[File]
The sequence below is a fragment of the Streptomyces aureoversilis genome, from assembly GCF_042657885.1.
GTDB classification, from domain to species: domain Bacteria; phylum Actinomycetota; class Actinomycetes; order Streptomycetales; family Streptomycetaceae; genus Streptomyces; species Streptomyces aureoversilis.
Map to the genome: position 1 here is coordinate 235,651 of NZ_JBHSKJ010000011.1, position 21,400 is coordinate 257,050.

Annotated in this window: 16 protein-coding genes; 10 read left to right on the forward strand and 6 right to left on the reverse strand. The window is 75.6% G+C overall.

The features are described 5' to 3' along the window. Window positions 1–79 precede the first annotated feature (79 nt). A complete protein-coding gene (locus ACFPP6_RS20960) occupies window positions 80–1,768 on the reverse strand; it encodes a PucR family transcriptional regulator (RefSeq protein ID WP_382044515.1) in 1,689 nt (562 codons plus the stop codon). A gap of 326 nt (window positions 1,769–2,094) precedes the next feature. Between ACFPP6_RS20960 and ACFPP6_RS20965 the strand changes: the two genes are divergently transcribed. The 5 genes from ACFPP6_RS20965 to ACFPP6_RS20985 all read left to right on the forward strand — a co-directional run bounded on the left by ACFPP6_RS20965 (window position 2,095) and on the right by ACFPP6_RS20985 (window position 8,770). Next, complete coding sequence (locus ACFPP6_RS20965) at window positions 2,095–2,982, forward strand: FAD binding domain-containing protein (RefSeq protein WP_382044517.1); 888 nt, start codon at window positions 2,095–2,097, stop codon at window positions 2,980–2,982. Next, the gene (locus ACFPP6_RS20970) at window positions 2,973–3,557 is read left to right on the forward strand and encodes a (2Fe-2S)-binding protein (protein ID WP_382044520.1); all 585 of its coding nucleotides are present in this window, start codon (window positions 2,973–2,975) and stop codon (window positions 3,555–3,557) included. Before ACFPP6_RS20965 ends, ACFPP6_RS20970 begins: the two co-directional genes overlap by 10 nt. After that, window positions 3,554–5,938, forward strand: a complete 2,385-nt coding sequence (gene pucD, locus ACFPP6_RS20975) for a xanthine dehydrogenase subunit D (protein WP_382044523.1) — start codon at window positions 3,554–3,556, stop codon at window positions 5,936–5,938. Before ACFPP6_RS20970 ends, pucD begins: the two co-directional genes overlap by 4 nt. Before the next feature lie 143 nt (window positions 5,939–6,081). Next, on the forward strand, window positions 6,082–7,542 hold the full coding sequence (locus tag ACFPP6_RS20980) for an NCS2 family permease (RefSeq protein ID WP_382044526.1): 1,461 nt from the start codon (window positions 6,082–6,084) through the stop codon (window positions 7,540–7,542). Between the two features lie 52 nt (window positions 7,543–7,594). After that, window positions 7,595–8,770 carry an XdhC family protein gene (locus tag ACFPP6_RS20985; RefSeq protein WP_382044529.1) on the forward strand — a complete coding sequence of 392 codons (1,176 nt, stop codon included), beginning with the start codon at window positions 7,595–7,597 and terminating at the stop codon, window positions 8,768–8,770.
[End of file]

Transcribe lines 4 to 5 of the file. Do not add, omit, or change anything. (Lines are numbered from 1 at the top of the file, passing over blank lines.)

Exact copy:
Annotated in this window: 16 protein-coding genes; 10 read left to right on the forward strand and 6 right to left on the reverse strand. The window is 75.6% G+C overall.

The features are described 5' to 3' along the window. Window positions 1–79 precede the first annotated feature (79 nt). A complete protein-coding gene (locus ACFPP6_RS20960) occupies window positions 80–1,768 on the reverse strand; it encodes a PucR family transcriptional regulator (RefSeq protein ID WP_382044515.1) in 1,689 nt (562 codons plus the stop codon). A gap of 326 nt (window positions 1,769–2,094) precedes the next feature. Between ACFPP6_RS20960 and ACFPP6_RS20965 the strand changes: the two genes are divergently transcribed. The 5 genes from ACFPP6_RS20965 to ACFPP6_RS20985 all read left to right on the forward strand — a co-directional run bounded on the left by ACFPP6_RS20965 (window position 2,095) and on the right by ACFPP6_RS20985 (window position 8,770). Next, complete coding sequence (locus ACFPP6_RS20965) at window positions 2,095–2,982, forward strand: FAD binding domain-containing protein (RefSeq protein WP_382044517.1); 888 nt, start codon at window positions 2,095–2,097, stop codon at window positions 2,980–2,982. Next, the gene (locus ACFPP6_RS20970) at window positions 2,973–3,557 is read left to right on the forward strand and encodes a (2Fe-2S)-binding protein (protein ID WP_382044520.1); all 585 of its coding nucleotides are present in this window, start codon (window positions 2,973–2,975) and stop codon (window positions 3,555–3,557) included. Before ACFPP6_RS20965 ends, ACFPP6_RS20970 begins: the two co-directional genes overlap by 10 nt. After that, window positions 3,554–5,938, forward strand: a complete 2,385-nt coding sequence (gene pucD, locus ACFPP6_RS20975) for a xanthine dehydrogenase subunit D (protein WP_382044523.1) — start codon at window positions 3,554–3,556, stop codon at window positions 5,936–5,938. Before ACFPP6_RS20970 ends, pucD begins: the two co-directional genes overlap by 4 nt. Before the next feature lie 143 nt (window positions 5,939–6,081). Next, on the forward strand, window positions 6,082–7,542 hold the full coding sequence (locus tag ACFPP6_RS20980) for an NCS2 family permease (RefSeq protein ID WP_382044526.1): 1,461 nt from the start codon (window positions 6,082–6,084) through the stop codon (window positions 7,540–7,542). Between the two features lie 52 nt (window positions 7,543–7,594). After that, window positions 7,595–8,770 carry an XdhC family protein gene (locus tag ACFPP6_RS20985; RefSeq protein WP_382044529.1) on the forward strand — a complete coding sequence of 392 codons (1,176 nt, stop codon included), beginning with the start codon at window positions 7,595–7,597 and terminating at the stop codon, window positions 8,768–8,770.